Opposition Democrats detailed plans Tuesday for their national nominating convention, which will be held in Boston later this month. Republicans are also gearing up for their national convention in New York at the end of August.

Public opinion polls suggest a lot of Americans still do not know Senator John Kerry very well, even though he will be officially nominated as the Democrats candidate for president on July 29.

So Democratic Party Chairman Terry McAuliffe says the focus of the four-day convention beginning July 26 in Boston will be on re-introducing Senator Kerry and his vice presidential running mate, Senator John Edwards, to the American people.

"And we will use those four days in Boston to introduce to America John Kerry and John Edwards to talk about their backgrounds, their strengths and their vision for what they are going to do to get this country moving again," he explained. "The theme of the 2004 Democratic Convention in Boston is stronger at home and respected in the world."

Senators Kerry and Edwards will give the main speeches at the Democratic convention.

Other prominent speakers include former Presidents Jimmy Carter and Bill Clinton and former Vice President Al Gore. In addition, there will be a tribute to longtime Massachusetts Senator Ted Kennedy.

Republicans are gearing up for their own four-day convention at the end of August in New York City. Their list of prime speakers includes California Governor Arnold Schwarzenegger, Arizona Senator John McCain, former New York Mayor Rudy Giuliani and Vice President Dick Cheney. President Bush will speak when he accepts re-nomination for a second term on the final night of the convention on September 2.

The president and his Republican supporters continue to emphasize the Bush administration's record on terrorism and keeping the country safe.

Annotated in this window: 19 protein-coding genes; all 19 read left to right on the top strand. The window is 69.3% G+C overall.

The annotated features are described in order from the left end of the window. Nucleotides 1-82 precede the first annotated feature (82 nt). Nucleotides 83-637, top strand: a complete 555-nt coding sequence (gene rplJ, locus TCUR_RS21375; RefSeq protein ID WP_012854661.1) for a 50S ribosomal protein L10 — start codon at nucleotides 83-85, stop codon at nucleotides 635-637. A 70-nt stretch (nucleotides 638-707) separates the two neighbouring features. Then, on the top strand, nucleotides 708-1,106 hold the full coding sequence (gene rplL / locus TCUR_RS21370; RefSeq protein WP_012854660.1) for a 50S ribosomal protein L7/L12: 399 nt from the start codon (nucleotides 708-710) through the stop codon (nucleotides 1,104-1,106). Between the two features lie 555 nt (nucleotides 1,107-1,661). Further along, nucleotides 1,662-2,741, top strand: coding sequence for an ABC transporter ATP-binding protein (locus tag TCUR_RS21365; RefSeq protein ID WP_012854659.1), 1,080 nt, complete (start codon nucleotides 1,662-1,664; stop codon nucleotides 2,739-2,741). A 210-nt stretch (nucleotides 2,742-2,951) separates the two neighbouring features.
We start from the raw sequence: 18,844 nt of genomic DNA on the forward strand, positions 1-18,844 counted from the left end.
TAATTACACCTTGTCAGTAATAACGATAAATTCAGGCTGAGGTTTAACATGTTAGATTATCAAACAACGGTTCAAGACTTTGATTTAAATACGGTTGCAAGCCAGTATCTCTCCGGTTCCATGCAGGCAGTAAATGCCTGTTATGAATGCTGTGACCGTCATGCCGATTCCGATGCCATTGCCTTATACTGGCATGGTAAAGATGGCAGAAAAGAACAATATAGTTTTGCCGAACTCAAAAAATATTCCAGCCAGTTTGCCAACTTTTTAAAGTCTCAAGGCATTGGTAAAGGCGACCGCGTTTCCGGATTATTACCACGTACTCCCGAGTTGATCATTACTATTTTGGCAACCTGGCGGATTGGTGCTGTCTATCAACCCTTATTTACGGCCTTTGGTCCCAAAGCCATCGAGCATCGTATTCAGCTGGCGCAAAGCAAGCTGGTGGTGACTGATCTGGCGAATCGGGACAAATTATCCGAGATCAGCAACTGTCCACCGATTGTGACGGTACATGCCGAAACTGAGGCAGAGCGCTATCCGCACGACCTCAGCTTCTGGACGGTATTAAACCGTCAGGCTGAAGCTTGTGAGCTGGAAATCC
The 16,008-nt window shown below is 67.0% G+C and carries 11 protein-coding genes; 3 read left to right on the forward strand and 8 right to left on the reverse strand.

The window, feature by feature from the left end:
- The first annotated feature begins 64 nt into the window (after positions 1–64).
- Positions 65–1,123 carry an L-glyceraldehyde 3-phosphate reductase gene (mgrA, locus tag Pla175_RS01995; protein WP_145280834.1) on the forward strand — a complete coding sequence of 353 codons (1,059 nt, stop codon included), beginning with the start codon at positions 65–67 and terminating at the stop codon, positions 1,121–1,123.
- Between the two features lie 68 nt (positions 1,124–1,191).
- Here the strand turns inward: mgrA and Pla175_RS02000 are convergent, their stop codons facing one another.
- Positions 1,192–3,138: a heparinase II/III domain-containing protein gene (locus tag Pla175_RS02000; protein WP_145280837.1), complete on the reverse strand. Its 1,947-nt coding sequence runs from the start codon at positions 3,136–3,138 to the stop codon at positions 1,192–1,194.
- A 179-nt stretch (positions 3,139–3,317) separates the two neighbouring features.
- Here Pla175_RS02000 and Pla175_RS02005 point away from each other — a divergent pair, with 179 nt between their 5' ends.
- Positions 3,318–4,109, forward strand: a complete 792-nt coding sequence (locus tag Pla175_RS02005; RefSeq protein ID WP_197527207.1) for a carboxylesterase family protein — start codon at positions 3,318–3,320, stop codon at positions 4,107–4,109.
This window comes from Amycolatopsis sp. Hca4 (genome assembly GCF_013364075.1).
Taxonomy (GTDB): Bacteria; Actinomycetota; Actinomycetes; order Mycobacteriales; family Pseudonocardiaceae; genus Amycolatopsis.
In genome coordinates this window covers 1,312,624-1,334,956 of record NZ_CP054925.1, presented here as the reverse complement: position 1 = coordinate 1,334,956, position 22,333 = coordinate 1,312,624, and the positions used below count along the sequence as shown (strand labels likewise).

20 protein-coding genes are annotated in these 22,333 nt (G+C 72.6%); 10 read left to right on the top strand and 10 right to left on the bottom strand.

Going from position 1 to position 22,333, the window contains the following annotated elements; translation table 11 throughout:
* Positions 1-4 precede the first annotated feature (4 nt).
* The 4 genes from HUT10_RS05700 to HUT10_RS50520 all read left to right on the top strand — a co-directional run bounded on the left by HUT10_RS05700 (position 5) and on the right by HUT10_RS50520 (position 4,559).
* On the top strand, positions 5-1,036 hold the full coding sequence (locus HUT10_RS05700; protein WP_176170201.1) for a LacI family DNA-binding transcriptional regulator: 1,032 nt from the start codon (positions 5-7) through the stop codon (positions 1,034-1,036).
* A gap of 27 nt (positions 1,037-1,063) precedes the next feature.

President Bush again made prominent mention of the issue during a campaign visit to Michigan on Tuesday. "We have captured or killed many key leaders of the al-Qaida network. We will stay on the hunt until justice is served and America is safe," Mr. Bush noted.

American political conventions date back to the 1830s and brought party activists together to nominate presidential candidates for more than 100 years. But American University presidential historian Allan Lichtman says the role of the conventions began to change in the mid-20th Century.

"But really, during the last 50 years or so, conventions have not nominated the presidential candidates," he explained. "The presidential candidates have instead been nominated mostly in primary elections, particularly over the last 30 years. So conventions no longer nominate candidates."

In the modern era of conventions, party activists and delegates now come together to rally behind a candidate chosen through the lengthy series of state primaries and caucuses.

Washington-based political analyst Stuart Rothenberg says the main role the conventions now perform is to act as a sort of four-day broadcast advertisement for the party nominees.

"These are now media events," he added. "They are opportunities for the presidential candidate, not for the party, but for the presidential candidate to showcase himself and his ticket and to deliver the message that he wants that will ultimately be the general election message."

But because the modern political convention is so predictable and scripted, experts say political conventions have less impact on voters than they used to.

As a result, the major broadcast television networks now show much less of the four-day conventions than they did years ago, leaving much of the live coverage to cable news networks that draw much smaller audiences.